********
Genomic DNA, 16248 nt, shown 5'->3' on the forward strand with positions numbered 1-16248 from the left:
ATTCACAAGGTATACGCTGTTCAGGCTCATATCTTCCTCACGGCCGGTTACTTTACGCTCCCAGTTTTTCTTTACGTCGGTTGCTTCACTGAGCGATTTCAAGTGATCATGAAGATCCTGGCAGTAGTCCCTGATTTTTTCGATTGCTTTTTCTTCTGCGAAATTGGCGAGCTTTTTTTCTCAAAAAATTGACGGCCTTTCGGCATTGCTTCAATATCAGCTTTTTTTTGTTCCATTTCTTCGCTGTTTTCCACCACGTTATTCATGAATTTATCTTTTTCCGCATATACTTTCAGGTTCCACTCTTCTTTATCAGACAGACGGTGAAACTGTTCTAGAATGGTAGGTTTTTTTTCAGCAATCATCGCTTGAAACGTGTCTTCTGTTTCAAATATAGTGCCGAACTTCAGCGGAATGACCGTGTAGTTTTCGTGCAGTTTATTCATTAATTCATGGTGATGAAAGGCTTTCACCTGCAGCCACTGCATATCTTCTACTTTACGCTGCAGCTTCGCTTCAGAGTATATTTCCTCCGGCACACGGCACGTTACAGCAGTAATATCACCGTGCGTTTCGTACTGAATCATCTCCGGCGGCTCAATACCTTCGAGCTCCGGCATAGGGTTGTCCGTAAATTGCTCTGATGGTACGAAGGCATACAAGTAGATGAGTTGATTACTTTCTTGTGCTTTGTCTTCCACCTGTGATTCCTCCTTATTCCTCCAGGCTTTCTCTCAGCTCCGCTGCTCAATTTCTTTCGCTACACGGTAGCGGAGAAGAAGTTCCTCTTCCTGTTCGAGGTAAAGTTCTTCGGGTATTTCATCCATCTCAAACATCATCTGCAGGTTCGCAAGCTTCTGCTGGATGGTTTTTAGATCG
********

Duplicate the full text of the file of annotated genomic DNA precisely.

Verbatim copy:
Genomic DNA, 16248 nt, shown 5'->3' on the forward strand with positions numbered 1-16248 from the left:
ATTCACAAGGTATACGCTGTTCAGGCTCATATCTTCCTCACGGCCGGTTACTTTACGCTCCCAGTTTTTCTTTACGTCGGTTGCTTCACTGAGCGATTTCAAGTGATCATGAAGATCCTGGCAGTAGTCCCTGATTTTTTCGATTGCTTTTTCTTCTGCGAAATTGGCGAGCTTTTTTTCTCAAAAAATTGACGGCCTTTCGGCATTGCTTCAATATCAGCTTTTTTTTGTTCCATTTCTTCGCTGTTTTCCACCACGTTATTCATGAATTTATCTTTTTCCGCATATACTTTCAGGTTCCACTCTTCTTTATCAGACAGACGGTGAAACTGTTCTAGAATGGTAGGTTTTTTTTCAGCAATCATCGCTTGAAACGTGTCTTCTGTTTCAAATATAGTGCCGAACTTCAGCGGAATGACCGTGTAGTTTTCGTGCAGTTTATTCATTAATTCATGGTGATGAAAGGCTTTCACCTGCAGCCACTGCATATCTTCTACTTTACGCTGCAGCTTCGCTTCAGAGTATATTTCCTCCGGCACACGGCACGTTACAGCAGTAATATCACCGTGCGTTTCGTACTGAATCATCTCCGGCGGCTCAATACCTTCGAGCTCCGGCATAGGGTTGTCCGTAAATTGCTCTGATGGTACGAAGGCATACAAGTAGATGAGTTGATTACTTTCTTGTGCTTTGTCTTCCACCTGTGATTCCTCCTTATTCCTCCAGGCTTTCTCTCAGCTCCGCTGCTCAATTTCTTTCGCTACACGGTAGCGGAGAAGAAGTTCCTCTTCCTGTTCGAGGTAAAGTTCTTCGGGTATTTCATCCATCTCAAACATCATCTGCAGGTTCGCAAGCTTCTGCTGGATGGTTTTTAGATCG